PhenDB is an automated pipeline for the prediction of microbial phenotypes based on comparative genomics.
Gene prediction by Prodigal (Hyatt et al., 2010) is run on the DNA sequence of the uploaded metagenomic bins or genomes.
Hmmer (Eddy et al., 2001) then searches orthologous groups from these protein sequences using the EggNOG DB (Huerta-Cepas et al., 2015).
Finally PICA (Feldbauer et al., 2015) uses support vector machine (SVM)-based models (calculated from genomes with known phenotypes) and the list of orthologous groups of proteins present in a bin/genome to predict whether the organism possesses a particular trait or not.
Currently, predictions for 44 different traits are calculated.
Please note that PhenDB is still in an early stage of development and for several models we are still working on improving the training data.
Thus, please take note of the "balanced_accuracy" values ascribed to predictions.
How to Use PhenDB
You may either upload a single metagenomic bin/genome in FASTA format (.gz-compressed or uncompressed), or an archive (.tar.gz or .zip) containing several bins/genomes.
Alternatively, files and archives of files containing a proteome of a metagenomic bin (again in FASTA format) may be uploaded.
Please note that a flat filestructure is required in the compressed folder.
The current maximum filesize for upload is 1 GB, the maximum file size per bin is 30 MB.
Duplicate sequence files (determined by file content) will be silently dropped from the analysis.
Empty sequence files will be silently dropped from the analysis.
Balanced Accuracy is a confidence measure computed from completeness/contamination of the uploaded bin and the model's predictive power. Predictions with a balanced accuracy below the chosen cutoff value (range: 0.5 - 1) are omitted from the result.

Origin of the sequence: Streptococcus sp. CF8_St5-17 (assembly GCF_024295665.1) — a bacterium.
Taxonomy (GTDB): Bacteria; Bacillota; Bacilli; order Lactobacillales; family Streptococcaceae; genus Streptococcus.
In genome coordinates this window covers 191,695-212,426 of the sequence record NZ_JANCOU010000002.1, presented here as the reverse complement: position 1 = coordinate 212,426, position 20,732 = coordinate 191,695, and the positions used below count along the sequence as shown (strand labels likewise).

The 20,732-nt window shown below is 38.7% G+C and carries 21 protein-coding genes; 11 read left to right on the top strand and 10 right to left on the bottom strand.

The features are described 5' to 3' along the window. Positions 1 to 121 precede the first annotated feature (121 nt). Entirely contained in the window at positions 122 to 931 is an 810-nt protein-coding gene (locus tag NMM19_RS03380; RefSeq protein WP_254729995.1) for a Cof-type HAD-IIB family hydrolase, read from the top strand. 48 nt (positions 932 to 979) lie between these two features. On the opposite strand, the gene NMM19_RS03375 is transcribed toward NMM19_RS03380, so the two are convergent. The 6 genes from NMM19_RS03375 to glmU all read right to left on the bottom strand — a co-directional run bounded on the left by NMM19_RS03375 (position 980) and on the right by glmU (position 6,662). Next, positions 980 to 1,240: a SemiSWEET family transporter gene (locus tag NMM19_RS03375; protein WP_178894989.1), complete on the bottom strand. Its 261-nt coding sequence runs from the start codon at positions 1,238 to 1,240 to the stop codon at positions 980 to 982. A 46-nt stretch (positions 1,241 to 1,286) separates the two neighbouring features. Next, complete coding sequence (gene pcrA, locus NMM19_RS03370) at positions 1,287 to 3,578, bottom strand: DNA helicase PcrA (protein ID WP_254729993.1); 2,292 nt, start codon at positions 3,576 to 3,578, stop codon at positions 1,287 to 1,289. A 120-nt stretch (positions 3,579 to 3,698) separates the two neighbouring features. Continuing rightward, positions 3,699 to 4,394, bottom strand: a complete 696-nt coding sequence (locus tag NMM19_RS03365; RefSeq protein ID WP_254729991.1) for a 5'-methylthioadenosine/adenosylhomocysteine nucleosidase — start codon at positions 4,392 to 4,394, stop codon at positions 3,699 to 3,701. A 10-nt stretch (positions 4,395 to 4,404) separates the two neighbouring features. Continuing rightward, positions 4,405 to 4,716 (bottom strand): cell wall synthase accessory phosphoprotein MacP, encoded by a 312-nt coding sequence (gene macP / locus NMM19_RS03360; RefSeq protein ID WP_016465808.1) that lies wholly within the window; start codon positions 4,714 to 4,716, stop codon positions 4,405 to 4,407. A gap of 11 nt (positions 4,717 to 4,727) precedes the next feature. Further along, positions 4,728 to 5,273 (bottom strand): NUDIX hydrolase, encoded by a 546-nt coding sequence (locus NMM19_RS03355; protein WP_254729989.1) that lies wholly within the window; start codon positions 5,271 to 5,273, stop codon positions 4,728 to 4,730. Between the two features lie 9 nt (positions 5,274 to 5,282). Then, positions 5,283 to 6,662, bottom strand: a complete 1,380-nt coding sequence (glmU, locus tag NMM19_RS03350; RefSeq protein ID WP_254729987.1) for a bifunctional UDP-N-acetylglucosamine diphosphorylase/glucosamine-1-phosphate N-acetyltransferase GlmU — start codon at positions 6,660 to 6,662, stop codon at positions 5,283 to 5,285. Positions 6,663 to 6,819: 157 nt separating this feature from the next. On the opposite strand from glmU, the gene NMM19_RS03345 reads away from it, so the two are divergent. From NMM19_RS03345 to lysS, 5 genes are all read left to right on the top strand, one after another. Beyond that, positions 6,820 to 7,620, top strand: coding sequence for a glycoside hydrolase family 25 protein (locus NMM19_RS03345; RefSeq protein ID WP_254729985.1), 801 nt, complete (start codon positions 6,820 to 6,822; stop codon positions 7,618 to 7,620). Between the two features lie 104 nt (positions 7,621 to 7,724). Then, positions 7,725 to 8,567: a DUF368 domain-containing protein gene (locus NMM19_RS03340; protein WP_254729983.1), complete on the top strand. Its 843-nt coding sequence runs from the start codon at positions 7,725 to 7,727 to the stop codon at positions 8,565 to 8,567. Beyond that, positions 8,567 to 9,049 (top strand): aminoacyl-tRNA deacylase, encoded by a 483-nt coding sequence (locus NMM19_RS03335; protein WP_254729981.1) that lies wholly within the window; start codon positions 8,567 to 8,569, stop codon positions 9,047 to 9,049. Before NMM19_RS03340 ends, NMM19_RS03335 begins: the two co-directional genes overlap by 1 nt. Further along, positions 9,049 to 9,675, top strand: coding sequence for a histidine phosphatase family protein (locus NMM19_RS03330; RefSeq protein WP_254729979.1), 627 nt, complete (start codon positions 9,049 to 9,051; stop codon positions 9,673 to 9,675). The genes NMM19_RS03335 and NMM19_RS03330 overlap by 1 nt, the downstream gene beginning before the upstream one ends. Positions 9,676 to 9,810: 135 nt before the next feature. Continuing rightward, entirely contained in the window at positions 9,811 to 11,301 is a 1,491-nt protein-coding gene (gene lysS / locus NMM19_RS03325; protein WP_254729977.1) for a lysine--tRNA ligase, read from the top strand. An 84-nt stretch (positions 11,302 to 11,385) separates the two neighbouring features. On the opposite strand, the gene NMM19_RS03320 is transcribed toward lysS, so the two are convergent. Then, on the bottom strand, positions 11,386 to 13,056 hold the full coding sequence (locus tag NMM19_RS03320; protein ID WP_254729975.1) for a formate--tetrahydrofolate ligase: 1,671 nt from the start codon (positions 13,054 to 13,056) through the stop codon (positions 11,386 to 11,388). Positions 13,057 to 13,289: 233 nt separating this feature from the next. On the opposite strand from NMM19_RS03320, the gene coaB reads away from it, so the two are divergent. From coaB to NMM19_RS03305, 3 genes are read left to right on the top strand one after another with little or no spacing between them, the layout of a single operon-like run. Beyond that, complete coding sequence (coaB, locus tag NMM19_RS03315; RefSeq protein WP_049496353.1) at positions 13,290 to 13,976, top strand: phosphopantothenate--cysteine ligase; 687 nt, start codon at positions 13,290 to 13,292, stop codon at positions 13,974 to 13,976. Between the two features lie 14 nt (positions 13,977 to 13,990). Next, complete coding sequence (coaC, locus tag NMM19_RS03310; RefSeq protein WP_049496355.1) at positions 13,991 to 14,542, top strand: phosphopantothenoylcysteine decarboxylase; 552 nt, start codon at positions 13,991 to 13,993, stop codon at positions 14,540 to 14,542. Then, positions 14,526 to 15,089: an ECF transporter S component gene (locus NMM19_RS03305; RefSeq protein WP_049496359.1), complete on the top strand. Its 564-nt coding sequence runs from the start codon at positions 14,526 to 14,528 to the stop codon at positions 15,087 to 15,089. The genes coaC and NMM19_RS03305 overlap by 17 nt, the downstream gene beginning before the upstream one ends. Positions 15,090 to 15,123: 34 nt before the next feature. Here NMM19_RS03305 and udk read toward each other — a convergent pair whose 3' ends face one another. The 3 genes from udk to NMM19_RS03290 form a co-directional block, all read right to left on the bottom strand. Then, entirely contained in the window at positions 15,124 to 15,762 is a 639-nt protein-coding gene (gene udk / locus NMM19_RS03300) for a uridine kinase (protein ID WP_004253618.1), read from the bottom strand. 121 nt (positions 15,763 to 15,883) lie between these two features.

After submission, your job is queued and waits for completion of any previously submitted jobs.
When computation starts, expect about 1-1.5 min of calculation time per bin.
To receive a notification upon job completion, enter an email address during your submission.
Alternatively, you may save the URL to your submission to retrieve your results later.
Results are stored by PhenDB for 30 days - after which all user-uploaded data and associated results are deleted.
PhenDB provides the output files in a .zip compressed folder named after your Job ID (i.e. the key after ../results/ in the URL). This folder contains:
- the folder individual_results, containing:
- a .results.txt file for every valid uploaded bin/genome.
This file contains the model names, predictions (YES/NO/NA) along with probability and balanced accuracy values.
- the folder "summaries", which contains:
- "summary_matrix.results.tsv": A summary file that shows for each model how many bins/genomes were predicted as "YES", "NO" or "N/A"
- "per_bin_matrix.results.tsv": A summary file that shows the verdict for each bin and each model as a matrix
- "invalid_input_files.log.txt": If one or more of your uploaded files were invalid (e.g. not in FASTA format), a warning will appear to check this file. If all files were correct, this file is empty.
- "PICA_trait_descriptions.txt": Contains the model names and the traits they are testing for.
Hyatt, Doug, et al. "Prodigal: prokaryotic gene recognition and translation initiation site identification." BMC bioinformatics 11.1 (2010): 119.
Eddy, Sean R. "HMMER: Profile hidden Markov models for biological sequence analysis." (2001).
Huerta-Cepas, Jaime, et al. "eggNOG 4.5: a hierarchical orthology framework with improved functional annotations for eukaryotic, prokaryotic and viral sequences." Nucleic acids research 44.D1 (2015): D286-D293.
Feldbauer, Roman, et al. "Prediction of microbial phenotypes based on comparative genomics." BMC bioinformatics 16.14 (2015): S1.